Swan thinks that if the government is asking people to flatten the curve, every day they should show people the curve. People will see the impact their actions are having and respond. “And if by the end of the week we’re not bending the curve, everyone will know we’re not managing, and say, ‘OK yeah, we’ve got to stay home, we won’t go to the cafe’,” he said. “Everybody understands nationally.”
Swan also criticised the government’s response to the outbreak last week as “mad stuff”. On Friday afternoon there was the “football fiasco” — a head-spinning few hours in which Morrison was going to the rugby league, banning large gatherings in 48 hours, not self-isolating despite coming into contact with his COVID-19-infected colleague Peter Dutton, then not going to the football any more.
“It’s been all over the shop, inconsistent,” Swan said. “The public’s actually been more scared than they should have, they are getting conflicted messages and it’s spooking them.”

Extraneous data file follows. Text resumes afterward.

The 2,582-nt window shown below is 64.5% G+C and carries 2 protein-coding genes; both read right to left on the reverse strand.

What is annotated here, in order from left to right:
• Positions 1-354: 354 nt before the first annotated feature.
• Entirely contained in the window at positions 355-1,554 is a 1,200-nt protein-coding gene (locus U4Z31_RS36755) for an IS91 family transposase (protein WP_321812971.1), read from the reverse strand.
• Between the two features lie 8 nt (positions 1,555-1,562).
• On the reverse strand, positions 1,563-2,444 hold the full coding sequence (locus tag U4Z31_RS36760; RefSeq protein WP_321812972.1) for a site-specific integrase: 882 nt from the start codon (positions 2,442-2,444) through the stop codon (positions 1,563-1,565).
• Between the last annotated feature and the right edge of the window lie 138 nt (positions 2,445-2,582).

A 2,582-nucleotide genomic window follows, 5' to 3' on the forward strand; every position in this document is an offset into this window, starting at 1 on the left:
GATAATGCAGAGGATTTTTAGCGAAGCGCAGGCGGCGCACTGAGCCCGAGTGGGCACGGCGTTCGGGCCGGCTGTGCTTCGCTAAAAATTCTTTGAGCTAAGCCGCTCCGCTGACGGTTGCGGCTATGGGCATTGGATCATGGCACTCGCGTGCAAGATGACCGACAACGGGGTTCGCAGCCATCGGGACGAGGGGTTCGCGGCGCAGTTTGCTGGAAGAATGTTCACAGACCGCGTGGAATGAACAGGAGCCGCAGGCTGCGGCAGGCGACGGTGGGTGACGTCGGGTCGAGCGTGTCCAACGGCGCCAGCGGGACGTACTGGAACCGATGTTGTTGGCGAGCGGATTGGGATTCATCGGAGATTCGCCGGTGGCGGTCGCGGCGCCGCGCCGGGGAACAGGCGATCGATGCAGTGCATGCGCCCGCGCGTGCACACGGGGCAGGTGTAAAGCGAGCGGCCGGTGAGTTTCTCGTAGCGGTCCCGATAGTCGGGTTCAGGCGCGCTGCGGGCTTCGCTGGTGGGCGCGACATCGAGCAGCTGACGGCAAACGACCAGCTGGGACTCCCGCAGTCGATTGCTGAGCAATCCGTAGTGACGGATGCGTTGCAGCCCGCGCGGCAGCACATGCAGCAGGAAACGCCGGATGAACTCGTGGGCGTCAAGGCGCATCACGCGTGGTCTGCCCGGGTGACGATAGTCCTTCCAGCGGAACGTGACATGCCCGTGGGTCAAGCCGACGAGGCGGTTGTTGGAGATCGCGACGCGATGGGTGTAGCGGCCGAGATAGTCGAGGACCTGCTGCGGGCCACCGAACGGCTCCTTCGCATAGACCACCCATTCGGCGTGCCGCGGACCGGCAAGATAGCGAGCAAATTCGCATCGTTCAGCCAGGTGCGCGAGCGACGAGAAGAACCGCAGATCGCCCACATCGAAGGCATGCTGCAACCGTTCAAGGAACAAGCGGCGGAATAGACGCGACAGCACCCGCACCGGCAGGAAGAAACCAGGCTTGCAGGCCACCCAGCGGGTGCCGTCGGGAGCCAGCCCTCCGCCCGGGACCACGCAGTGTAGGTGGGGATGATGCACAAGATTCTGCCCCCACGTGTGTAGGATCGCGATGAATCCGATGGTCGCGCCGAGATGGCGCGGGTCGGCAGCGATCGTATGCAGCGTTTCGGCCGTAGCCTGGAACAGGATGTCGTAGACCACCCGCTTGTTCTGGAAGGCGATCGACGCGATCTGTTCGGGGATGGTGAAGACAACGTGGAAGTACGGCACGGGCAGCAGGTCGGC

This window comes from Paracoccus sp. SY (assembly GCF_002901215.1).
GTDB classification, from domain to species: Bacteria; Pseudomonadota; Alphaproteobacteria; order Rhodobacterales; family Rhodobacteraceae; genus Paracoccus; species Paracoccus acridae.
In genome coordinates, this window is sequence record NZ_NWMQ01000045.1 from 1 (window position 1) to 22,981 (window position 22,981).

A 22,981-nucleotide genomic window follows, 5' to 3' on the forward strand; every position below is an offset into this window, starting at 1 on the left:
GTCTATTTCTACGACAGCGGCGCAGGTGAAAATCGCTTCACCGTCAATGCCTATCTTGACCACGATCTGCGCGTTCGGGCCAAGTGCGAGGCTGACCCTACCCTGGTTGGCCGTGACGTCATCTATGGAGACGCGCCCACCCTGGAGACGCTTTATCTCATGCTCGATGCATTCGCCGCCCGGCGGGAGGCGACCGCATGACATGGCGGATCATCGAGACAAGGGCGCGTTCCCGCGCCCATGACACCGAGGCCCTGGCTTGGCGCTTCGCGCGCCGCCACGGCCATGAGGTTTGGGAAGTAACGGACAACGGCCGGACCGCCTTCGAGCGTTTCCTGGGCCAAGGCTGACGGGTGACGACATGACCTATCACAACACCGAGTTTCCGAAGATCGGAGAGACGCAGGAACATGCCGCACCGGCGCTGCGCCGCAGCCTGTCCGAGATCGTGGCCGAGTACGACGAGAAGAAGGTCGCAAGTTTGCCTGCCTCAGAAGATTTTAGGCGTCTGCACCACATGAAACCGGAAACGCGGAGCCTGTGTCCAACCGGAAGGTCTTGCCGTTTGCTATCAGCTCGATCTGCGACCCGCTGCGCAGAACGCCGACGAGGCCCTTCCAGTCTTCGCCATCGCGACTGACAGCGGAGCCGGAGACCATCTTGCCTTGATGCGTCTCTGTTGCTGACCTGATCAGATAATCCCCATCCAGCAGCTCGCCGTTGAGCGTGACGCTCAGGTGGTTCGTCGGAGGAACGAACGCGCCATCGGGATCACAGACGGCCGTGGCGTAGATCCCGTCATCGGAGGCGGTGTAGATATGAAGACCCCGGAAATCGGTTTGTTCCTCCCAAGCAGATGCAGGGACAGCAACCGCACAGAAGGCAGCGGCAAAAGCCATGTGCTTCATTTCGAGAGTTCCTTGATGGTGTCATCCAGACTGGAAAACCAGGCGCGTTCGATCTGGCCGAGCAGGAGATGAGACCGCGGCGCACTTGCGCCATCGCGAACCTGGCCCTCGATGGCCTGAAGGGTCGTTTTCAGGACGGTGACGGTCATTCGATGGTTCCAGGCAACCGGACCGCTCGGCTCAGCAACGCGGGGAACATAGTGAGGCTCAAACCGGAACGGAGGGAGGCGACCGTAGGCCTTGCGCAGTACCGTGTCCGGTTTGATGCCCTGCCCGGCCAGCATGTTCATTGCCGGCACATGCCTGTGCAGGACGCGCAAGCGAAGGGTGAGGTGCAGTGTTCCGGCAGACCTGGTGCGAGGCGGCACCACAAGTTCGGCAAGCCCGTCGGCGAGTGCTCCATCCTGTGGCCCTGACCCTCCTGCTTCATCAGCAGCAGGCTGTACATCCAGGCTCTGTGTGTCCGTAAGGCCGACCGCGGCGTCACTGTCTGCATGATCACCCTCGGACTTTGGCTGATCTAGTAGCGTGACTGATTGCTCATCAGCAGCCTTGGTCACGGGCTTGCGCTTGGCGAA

Swan says he has had “indirect messages” that people in government are a bit uncomfortable with his strident approach to providing information on the outbreak. But he emphasises that no chief medical officer has come to him and said, ‘you’ve made a mistake’ or ‘you’ve got it wrong’.
“I think that what they’re nervous of is the potential for wrong messages to be put out or their message to be undermined. And I don’t think they like the fact that they’ve been put under pressure to do more than they want to do in this moment,” he said.
But he’s not going to stop. This is too important and too urgent. “I’ve been unabashed about being critical of what’s going on, but that’s really as a journalist, presenting the evidence,” he said. “The last couple of weeks, we’ve done the wrong thing and we’ve called it out.
“This week I get the sense that they’re getting their act together. They’re not doing that much yet, but I get the sense that the hand is steadier on the tiller.” (The interview took place before the government announced it would close Australia’s borders to all but citizens, residents and their direct family members.)